A Day Trip To San Felasco Hammock Preserve State Park

I belong to a ladies’ photo/hiking group. It actually started some years ago when I met four extraordinary ladies during a photography workshop. This workshop was a creative photography workshop I organized as a volunteer at Chinsegut Conservation Center. 

We traveled to so many locations during those years, getting together and photographing nature. I even created an online magazine (under my freelance business) showcasing some of the places we visited. It was fun, and we enjoyed each other company. 

However, sometimes life chooses another path, which happened with a few ladies, but the friendship never altered.

At another photography workshop, I organized, not as a volunteer but as a part-time education specialist at Chinsegut Conservation Center, the group grew from three to six! 

What makes this group different, these three ladies had a concept, picnic lunches! Fascinating- who would have thought of having a picnic-style lunch in nature after a photo/hike, and why aren’t more people doing this!

Do you know why this is important to do? There are two reasons: Connection and Discussion.

The conversations are enjoyable, talking about what we saw and figuring out the species and names. Those conversations are not only important but also hilarious, and sometimes you form your own one-of-a-kind language. 

Each one of us has a niche. We learn from each other, support each other, and have built a unique friendship, and it all stems from our love of nature and connecting within it. 

While there are times we all can’t get together for a road trip, if my husband is available, he fills in. 

On this trip, my husband took the day off of work, and we met Karen at Devil’s Millhopper Park- a two-hour drive. 

Don and Karen at Devil’s Millhopper Geological State Park

About Devil’s Millhopper Geological State Park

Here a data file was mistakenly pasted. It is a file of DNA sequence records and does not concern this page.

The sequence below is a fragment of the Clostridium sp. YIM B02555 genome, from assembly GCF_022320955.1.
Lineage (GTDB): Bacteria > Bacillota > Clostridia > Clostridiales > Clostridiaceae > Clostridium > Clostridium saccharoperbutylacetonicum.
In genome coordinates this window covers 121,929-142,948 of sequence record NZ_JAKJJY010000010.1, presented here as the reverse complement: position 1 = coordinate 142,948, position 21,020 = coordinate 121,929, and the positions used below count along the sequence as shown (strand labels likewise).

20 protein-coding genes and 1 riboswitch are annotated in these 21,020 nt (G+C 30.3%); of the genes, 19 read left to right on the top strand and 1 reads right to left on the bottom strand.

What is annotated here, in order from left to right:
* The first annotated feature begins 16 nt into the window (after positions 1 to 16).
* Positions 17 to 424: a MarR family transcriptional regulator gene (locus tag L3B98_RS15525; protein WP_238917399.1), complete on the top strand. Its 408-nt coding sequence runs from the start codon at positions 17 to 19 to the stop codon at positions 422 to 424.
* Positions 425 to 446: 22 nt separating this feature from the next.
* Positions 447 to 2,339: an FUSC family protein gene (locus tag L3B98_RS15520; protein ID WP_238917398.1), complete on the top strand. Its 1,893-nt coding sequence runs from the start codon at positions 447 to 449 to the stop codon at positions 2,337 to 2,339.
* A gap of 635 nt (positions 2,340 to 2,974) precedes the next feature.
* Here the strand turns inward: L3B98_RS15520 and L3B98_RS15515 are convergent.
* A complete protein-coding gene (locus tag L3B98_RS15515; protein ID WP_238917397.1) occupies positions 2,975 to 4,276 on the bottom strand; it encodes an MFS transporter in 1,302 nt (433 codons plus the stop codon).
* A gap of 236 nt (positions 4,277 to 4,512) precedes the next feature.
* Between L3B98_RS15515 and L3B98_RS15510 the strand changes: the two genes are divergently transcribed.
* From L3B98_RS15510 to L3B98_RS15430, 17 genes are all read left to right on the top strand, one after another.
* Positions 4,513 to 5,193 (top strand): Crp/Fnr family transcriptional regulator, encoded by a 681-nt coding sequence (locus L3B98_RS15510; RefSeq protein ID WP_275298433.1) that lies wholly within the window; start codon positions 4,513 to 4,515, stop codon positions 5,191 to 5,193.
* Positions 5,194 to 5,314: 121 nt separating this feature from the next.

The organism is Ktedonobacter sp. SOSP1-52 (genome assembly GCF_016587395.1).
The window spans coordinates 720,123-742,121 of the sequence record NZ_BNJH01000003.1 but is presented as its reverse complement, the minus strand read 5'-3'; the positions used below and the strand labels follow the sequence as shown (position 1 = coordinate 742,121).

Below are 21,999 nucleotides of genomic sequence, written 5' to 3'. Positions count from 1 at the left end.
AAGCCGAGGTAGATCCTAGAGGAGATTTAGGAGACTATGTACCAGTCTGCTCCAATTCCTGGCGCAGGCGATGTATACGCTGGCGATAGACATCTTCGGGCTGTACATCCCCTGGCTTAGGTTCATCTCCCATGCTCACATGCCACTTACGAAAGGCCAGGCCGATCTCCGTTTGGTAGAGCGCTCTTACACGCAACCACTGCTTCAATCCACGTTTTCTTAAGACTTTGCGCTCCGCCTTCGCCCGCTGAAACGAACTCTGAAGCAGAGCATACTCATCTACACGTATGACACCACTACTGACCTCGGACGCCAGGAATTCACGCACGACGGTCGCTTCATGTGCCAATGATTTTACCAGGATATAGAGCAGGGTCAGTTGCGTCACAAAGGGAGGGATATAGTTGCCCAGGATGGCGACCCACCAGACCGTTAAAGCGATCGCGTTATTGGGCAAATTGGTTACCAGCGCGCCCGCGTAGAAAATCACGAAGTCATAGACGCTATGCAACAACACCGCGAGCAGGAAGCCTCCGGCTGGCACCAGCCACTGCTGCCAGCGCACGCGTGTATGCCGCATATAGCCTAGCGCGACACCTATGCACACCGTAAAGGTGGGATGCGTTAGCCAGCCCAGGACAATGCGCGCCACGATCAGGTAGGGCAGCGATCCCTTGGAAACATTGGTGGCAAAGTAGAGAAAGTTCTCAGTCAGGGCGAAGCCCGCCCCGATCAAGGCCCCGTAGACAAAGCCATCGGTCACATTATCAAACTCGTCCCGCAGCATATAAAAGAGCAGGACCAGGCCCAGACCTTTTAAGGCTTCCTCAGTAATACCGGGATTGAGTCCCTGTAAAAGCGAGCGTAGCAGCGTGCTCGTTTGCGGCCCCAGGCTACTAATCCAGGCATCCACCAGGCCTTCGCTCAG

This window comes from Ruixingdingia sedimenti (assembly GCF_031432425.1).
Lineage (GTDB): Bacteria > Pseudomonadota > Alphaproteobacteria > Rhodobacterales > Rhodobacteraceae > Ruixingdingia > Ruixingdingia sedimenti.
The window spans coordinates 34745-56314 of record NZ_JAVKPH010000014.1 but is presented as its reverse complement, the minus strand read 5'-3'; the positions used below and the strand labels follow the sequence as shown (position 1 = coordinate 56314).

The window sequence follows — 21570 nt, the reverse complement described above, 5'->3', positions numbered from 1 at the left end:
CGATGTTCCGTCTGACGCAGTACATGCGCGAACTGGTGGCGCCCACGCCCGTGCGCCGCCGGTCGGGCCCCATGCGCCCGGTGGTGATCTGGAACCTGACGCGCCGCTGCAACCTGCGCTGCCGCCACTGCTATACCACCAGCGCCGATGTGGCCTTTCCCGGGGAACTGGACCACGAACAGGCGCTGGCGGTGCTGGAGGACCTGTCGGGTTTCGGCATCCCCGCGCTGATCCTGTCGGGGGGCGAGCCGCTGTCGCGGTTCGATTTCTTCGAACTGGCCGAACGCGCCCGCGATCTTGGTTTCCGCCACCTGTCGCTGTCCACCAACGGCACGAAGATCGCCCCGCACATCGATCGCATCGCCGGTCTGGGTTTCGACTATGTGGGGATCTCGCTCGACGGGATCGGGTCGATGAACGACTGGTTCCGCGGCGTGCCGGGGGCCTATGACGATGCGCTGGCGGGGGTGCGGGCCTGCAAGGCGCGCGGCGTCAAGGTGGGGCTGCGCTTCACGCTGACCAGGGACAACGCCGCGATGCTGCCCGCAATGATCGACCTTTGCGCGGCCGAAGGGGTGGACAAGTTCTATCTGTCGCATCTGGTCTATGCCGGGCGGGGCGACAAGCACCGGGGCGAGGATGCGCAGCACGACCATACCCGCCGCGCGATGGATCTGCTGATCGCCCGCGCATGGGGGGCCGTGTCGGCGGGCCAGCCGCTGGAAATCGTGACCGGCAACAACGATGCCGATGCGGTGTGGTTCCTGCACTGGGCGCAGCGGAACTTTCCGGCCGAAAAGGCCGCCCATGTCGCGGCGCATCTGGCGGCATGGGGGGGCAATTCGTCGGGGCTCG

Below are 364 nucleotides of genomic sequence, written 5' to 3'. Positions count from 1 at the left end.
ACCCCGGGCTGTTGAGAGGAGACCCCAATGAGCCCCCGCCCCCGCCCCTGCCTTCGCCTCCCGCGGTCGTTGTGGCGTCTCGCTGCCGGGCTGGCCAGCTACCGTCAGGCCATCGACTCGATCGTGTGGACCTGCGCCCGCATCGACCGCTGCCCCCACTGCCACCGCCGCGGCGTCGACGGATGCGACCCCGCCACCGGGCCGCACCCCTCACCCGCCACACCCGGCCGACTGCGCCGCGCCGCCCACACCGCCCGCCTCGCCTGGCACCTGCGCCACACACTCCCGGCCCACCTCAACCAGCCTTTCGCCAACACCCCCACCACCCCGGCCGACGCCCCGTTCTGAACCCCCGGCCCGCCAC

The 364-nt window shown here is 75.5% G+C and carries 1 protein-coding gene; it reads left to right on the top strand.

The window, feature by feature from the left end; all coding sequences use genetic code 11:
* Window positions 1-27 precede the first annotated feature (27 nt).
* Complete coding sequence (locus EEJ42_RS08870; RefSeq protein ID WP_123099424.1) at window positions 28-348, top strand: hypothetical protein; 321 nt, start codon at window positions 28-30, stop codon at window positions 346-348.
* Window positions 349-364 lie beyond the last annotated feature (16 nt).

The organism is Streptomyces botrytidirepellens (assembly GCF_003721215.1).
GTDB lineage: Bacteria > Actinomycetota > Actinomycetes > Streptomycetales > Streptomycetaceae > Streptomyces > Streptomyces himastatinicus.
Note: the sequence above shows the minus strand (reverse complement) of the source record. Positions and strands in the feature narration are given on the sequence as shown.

For those interested in geological features, which is fascinating to learn, this is the place to go. 

For photographers, it’s a great place to explore macro photography. However, I strongly suggest visiting in the winter due to the increased presence of mosquitoes. Dealing with them at times is bearable, but to enjoy nature photography and the possibility of standing in one place for more than three seconds didn’t happen. 

Plus, the stairs to the sinkhole seem to be a popular exercise route, so the quiet time listening to the water was slim during our visit. We did show our support for those who were engaged and honestly I couldn’t do more than two rounds; it’s like what Karen said, “We’re old, and we don’t have to.”

Just eight minutes away is the San Felasco Hammock Preserve. Granted, this being the first time visiting the area, a much-needed history lesson would make this hike more intriguing. Not that it wasn’t, but we would have been able to see it from a different perspective, both historically and through photography.

Millhopper Road splits the preserve. We hiked on both sides. We would love to revisit this place with the other ladies of the group, but again during the cooler winter weather due to the mosquitoes.

To sum it up, photography-wise. Great areas for woodland birds! Northern Parula, Summer Tanagers, woodpeckers, warblers, crows, and hawks. Like any shaded landscape (hammocks), there will be mosses, lichen, and fungi. I would suggest bringing along a macro lens to accompany your telephoto. There are many photographic stories you can create at these places, just try to take the time to stop and look- at least long enough before the mosquitoes get too bothersome. Below are some photos that were taken by my friend, Karen MacNeille Salman.

It was indeed a great hike and we were able to put new species both of flora and fauna added to iNaturalist!

Be safe in your travels!

Leave a Reply

Fill in your details below or click an icon to log in:

WordPress.com Logo

You are commenting using your WordPress.com account. Log Out /  Change )

Twitter picture

You are commenting using your Twitter account. Log Out /  Change )

Facebook photo

You are commenting using your Facebook account. Log Out /  Change )

Connecting to %s